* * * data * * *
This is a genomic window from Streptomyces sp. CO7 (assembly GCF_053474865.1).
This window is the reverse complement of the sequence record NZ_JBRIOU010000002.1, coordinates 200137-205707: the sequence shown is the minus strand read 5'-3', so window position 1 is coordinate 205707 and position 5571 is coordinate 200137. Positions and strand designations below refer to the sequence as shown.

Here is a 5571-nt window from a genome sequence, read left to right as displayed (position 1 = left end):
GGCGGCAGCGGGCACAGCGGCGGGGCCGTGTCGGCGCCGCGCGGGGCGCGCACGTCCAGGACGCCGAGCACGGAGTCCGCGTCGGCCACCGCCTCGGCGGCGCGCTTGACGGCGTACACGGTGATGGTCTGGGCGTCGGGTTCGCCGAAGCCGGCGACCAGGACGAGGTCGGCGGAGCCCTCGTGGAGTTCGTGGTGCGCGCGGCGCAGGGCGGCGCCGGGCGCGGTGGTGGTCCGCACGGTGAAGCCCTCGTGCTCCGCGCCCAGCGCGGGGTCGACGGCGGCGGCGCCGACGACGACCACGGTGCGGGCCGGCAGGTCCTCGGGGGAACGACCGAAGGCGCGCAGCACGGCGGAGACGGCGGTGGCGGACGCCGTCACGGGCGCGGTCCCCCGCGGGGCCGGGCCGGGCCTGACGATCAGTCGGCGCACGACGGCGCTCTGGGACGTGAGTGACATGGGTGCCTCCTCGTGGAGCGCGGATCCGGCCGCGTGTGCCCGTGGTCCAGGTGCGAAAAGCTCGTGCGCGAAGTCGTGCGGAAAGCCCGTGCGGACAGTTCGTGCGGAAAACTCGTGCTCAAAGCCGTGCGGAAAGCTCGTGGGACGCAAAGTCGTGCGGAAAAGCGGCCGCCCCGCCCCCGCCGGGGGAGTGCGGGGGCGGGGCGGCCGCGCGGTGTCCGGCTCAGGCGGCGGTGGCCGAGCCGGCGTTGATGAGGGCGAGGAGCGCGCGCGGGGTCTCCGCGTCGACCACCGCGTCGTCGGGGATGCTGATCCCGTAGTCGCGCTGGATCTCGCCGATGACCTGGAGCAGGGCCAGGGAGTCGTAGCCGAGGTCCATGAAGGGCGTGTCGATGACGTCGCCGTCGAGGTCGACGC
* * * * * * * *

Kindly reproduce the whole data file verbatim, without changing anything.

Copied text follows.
This is a genomic window from Streptomyces sp. CO7 (assembly GCF_053474865.1).
This window is the reverse complement of the sequence record NZ_JBRIOU010000002.1, coordinates 200137-205707: the sequence shown is the minus strand read 5'-3', so window position 1 is coordinate 205707 and position 5571 is coordinate 200137. Positions and strand designations below refer to the sequence as shown.

Here is a 5571-nt window from a genome sequence, read left to right as displayed (position 1 = left end):
GGCGGCAGCGGGCACAGCGGCGGGGCCGTGTCGGCGCCGCGCGGGGCGCGCACGTCCAGGACGCCGAGCACGGAGTCCGCGTCGGCCACCGCCTCGGCGGCGCGCTTGACGGCGTACACGGTGATGGTCTGGGCGTCGGGTTCGCCGAAGCCGGCGACCAGGACGAGGTCGGCGGAGCCCTCGTGGAGTTCGTGGTGCGCGCGGCGCAGGGCGGCGCCGGGCGCGGTGGTGGTCCGCACGGTGAAGCCCTCGTGCTCCGCGCCCAGCGCGGGGTCGACGGCGGCGGCGCCGACGACGACCACGGTGCGGGCCGGCAGGTCCTCGGGGGAACGACCGAAGGCGCGCAGCACGGCGGAGACGGCGGTGGCGGACGCCGTCACGGGCGCGGTCCCCCGCGGGGCCGGGCCGGGCCTGACGATCAGTCGGCGCACGACGGCGCTCTGGGACGTGAGTGACATGGGTGCCTCCTCGTGGAGCGCGGATCCGGCCGCGTGTGCCCGTGGTCCAGGTGCGAAAAGCTCGTGCGCGAAGTCGTGCGGAAAGCCCGTGCGGACAGTTCGTGCGGAAAACTCGTGCTCAAAGCCGTGCGGAAAGCTCGTGGGACGCAAAGTCGTGCGGAAAAGCGGCCGCCCCGCCCCCGCCGGGGGAGTGCGGGGGCGGGGCGGCCGCGCGGTGTCCGGCTCAGGCGGCGGTGGCCGAGCCGGCGTTGATGAGGGCGAGGAGCGCGCGCGGGGTCTCCGCGTCGACCACCGCGTCGTCGGGGATGCTGATCCCGTAGTCGCGCTGGATCTCGCCGATGACCTGGAGCAGGGCCAGGGAGTCGTAGCCGAGGTCCATGAAGGGCGTGTCGATGACGTCGCCGTCGAGGTCGACGC